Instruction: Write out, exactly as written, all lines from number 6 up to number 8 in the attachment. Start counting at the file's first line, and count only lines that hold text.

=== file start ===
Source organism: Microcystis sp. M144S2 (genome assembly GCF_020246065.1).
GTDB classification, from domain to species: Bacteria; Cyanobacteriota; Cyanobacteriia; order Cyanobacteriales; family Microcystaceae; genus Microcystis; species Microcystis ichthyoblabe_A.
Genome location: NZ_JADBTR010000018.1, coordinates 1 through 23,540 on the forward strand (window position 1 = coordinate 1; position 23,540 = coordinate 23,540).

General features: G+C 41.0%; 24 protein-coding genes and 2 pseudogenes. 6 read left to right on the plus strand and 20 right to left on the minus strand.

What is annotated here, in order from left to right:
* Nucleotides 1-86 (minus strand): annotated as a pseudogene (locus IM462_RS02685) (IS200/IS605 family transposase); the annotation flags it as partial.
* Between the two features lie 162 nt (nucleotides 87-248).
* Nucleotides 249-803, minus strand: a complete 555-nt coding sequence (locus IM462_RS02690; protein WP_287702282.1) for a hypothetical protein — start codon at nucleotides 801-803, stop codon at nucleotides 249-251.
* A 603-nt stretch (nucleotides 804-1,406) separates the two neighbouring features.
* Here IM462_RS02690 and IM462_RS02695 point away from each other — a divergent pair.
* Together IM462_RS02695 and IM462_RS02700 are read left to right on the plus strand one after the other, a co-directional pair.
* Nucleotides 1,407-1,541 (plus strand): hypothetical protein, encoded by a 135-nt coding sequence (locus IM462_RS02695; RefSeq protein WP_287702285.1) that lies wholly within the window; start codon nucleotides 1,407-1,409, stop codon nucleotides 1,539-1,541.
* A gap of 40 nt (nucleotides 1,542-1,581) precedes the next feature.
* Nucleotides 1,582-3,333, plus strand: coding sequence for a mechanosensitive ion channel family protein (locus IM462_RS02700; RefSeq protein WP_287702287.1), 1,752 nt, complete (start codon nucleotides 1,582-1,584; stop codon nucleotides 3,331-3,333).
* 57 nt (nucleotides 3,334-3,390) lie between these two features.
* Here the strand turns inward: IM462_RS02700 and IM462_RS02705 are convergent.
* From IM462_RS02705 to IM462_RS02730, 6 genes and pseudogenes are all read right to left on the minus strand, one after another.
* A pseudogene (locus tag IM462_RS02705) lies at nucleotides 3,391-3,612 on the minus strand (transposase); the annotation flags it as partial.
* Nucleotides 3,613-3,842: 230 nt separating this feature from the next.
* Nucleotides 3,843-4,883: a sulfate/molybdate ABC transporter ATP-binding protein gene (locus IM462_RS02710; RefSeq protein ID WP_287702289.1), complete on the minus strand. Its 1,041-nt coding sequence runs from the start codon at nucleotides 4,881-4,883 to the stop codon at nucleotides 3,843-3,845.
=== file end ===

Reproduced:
* Nucleotides 1-86 (minus strand): annotated as a pseudogene (locus IM462_RS02685) (IS200/IS605 family transposase); the annotation flags it as partial.
* Between the two features lie 162 nt (nucleotides 87-248).
* Nucleotides 249-803, minus strand: a complete 555-nt coding sequence (locus IM462_RS02690; protein WP_287702282.1) for a hypothetical protein — start codon at nucleotides 801-803, stop codon at nucleotides 249-251.